When you think about your daily routine, what comes to mind? Maybe you think of making your bed, taking a shower, or making a cup of coffee. These are all things that most people do sequentially and sometimes even subconsciously. But have you ever wondered why it’s so easy to do these things regularly, but something like implementing a new diet or exercise routine can feel near impossible to achieve?
Caregivers are either naturally selfless people or they becomes selfless as their role of a caregiver develops. Caregivers take on a difficult job that often requires sacrifice in order to care for their loved one. This article is for you, the caregivers out there who need some advice about how they can continue to care for their loved one, but also take care of themselves.
Long term oxygen therapy (LTOT) is a common treatment administered to respiratory patients in the comfort of their home, and depending on their prescription sometimes 24 hours a day. Lung diseases like COPD are chronic, and so LTOT can be life changing and life saving for people who have these low blood oxygen levels, which is also known as hypoxemia.
Oxygen therapy in itself is a simple concept, however there is confusion about where and how a person should buy their oxygen device. Anyone who is administering their own treatments or medication should be aware of every detail when it comes to health and safety, but they should also be informed about their purchasing options. Purchasing an oxygen device can feel as if you are in a maze, at each turn you find a barricade forcing you to start at the beginning again, and the cycle repeats itself. This article guides you through this maze so you know what to look out for, how to make the right choice, and more!
Chronic obstructive pulmonary disease (COPD) is one of the most common lung diseases in the world. It’s estimated that about 16.4 million people in the United States alone have COPD and millions more are either undiagnosed or at high risk of contracting it. Despite this fact, many people are woefully unaware of what causes this disease and how it should best be managed.
Creating an effective financial plan is essential no matter who you are or what stage of life you’re in. According to brightplan.com, having organized financials can help you improve your confidence, peace of mind, and reach both long-term and short-term goals. However, if your life becomes complicated by a chronic condition like COPD, you might find that financial planning is a lot more time-consuming and less straightforward.
Chronic obstructive pulmonary disease (COPD) is a disease that causes lung irritation and therefore challenges breathing.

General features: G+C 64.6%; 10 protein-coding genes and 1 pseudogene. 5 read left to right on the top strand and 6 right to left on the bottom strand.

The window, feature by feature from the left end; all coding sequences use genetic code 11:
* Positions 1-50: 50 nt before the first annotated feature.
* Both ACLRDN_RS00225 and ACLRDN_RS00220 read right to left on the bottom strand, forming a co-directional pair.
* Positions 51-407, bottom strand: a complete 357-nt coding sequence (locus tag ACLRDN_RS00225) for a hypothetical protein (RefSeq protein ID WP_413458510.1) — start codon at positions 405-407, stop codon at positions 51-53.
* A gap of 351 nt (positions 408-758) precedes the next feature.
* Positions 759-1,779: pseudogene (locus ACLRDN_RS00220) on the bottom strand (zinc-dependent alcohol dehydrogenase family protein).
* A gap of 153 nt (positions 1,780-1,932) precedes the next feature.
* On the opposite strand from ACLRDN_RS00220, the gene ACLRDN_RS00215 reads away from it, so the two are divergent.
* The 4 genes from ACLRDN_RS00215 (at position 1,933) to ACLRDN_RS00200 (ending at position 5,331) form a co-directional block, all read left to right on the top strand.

According to the Centers for Disease Control and Prevention (CDC) it’s the fourth most common cause of death among people in the United States. Getting treatment and developing healthy lifestyle habits are essential to improving your quality of life with this condition.
When it comes to sex and gender-related differences in COPD, women certainly seem to get the short end of the stick. Studies show that women not only tend to be more prone to getting COPD, but also suffer from worse symptoms, later diagnoses, and other COPD-related health problems more often than men.
Around 70 million people in the United States suffer from some form of sleep disorder such as narcolepsy, insomnia, or obstructive sleep apnea (OSA). These conditions can appear anytime during our lives and they have a significant impact on our general health and well-being.
If you have COPD, the first sign that something was not right was likely feeling shortness of breath, to the point that you wanted to see your doctor about it. It also could have been that incessant cough throughout the day and night.
It's easy to blame a cough on allergies or a common cold, but if it persists and becomes a regular thing, you should see your doctor to discuss the possibility of having COPD or another lung ailment. The sooner you find out if it is COPD causing your symptoms the sooner you will be able to treat the chronic illness, thereby slowing down the progression of your COPD.
It is 2020, and no matter who you are, your life was most likely impacted by the global pandemic caused by the novel coronavirus first exposed in late 2019 (COVID-19). This virus is the most dangerous for humans when it infects your respiratory system, so this is obviously frightening for people with COPD and other underlying health conditions and immunodeficiencies.
There is much more that is unknown about the virus than there is any information that is definitive: How fast it spreads, how easily transmittable it is, and so much more will be under scientific scrutiny for months even years to come.